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Sleep Patterns May Help Identify Early Signs Of Alzheimer's Disease

Image by Studio Firma / Stocksy
June 18, 2019

Alzheimer's disease is the sixth leading cause of death in the U.S. with 5.7 million Americans living with it. While there is no cure, prevention and early diagnosis are critical to slow the progression of the disease. As researchers work to understand the causes of the disease, which is likely a blend of genetic and lifestyle influences, they're also uncovering signs that may indicate the risk of it down the line.

We know that poor sleep quality is linked with Alzheimer's1, but the reasoning behind it still remains mostly unknown. To better understand this link, a new study published in JNeurosci compared sleep waves in the brain to the levels of the proteins characteristic of the disease. They found that specific sleep patterns in older men and women may predict which Alzheimer's proteins build up later on in life.

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Alzheimer's is associated with an increase of tau, a protein in the brain that can damage our memory cells, as well as higher levels of β-amyloid, a component of amyloid plaques present in the brains of Alzheimer's patients.

These proteins can be present way before the person exhibits impaired cognitive functioning such as loss of memory, making them essential markers for early diagnosis. The study found that a decrease in slow brain waves (necessary for building memories) was linked with more of the tau protein, and less slow-wave-activity amplitude was linked with higher β-amyloid levels. These sleep patterns are visible on EEGs, making it possible for them to act as early indicators of the disease. Also, they found that less sleep from ages 50 to 80 was connected to a buildup of more proteins.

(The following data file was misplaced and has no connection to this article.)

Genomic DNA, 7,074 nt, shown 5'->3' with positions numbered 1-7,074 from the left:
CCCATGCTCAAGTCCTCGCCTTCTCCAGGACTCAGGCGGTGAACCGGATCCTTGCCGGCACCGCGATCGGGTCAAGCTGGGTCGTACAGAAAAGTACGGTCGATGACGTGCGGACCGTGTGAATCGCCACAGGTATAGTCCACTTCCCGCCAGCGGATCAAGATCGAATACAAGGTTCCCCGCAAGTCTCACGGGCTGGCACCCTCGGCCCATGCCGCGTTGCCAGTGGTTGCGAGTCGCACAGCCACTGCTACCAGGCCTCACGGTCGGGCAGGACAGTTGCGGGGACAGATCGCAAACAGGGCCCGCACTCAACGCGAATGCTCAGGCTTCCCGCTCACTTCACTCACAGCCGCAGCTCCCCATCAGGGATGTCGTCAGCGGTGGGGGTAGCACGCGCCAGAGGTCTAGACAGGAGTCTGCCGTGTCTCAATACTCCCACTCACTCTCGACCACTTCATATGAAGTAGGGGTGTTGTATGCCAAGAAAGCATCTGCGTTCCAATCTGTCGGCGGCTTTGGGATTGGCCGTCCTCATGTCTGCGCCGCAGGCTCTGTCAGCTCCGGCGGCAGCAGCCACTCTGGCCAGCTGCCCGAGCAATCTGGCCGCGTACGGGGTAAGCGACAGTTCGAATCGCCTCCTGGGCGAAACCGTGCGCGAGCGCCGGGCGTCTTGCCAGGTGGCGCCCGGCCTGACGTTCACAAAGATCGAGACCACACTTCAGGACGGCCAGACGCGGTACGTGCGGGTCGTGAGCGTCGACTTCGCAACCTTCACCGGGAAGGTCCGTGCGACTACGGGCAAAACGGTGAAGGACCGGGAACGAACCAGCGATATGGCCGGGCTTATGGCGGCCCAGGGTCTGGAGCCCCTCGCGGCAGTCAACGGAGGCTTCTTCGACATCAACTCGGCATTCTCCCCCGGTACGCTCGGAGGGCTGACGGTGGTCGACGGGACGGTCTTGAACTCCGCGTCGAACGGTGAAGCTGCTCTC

These findings suggest that sleep patterns in the brains of older people, as well as their sleep quality as they age, may indicate a risk of developing Alzheimer's. Knowing more about this link opens the possibility for preventive care or early diagnosis and potentially better health outcomes.

"I don't expect sleep monitoring to replace brain scans or cerebrospinal fluid analysis for identifying early signs of Alzheimer's disease, but it could supplement them," said Brendan Lucey, M.D., first author and an assistant professor of neurology and director of the Washington University Sleep Medicine Center in a statement. "It's something that could be easily followed over time, and if someone's sleep habits start changing, that could be a sign for doctors to take a closer look at what might be going on in their brains."

Besides testing sleep patterns, protein levels, and monitoring sleep, there are preventive lifestyle measures you can take as you age. We know getting quality sleep is essential for brain health and may reduce your risk of Alzheimer's, so try to improve your sleep experience with these simple tips.

Consider incorporating more movement into your routine as research shows that exercise supports healthier cognitive functioning, including better memory and a longer attention span. You can also eat in a way that supports your brain. mbg Collective member David Perlmutter, M.D., recommends reducing your intake of sugars and refined carbs along with upping your intake of healthy fats and foods that are high in fiber.

While more research is needed to determine whether testing sleep quality is a viable option for early Alzheimer's detection, it's promising that there may be an easier, less invasive way to screen for the disease in the future.

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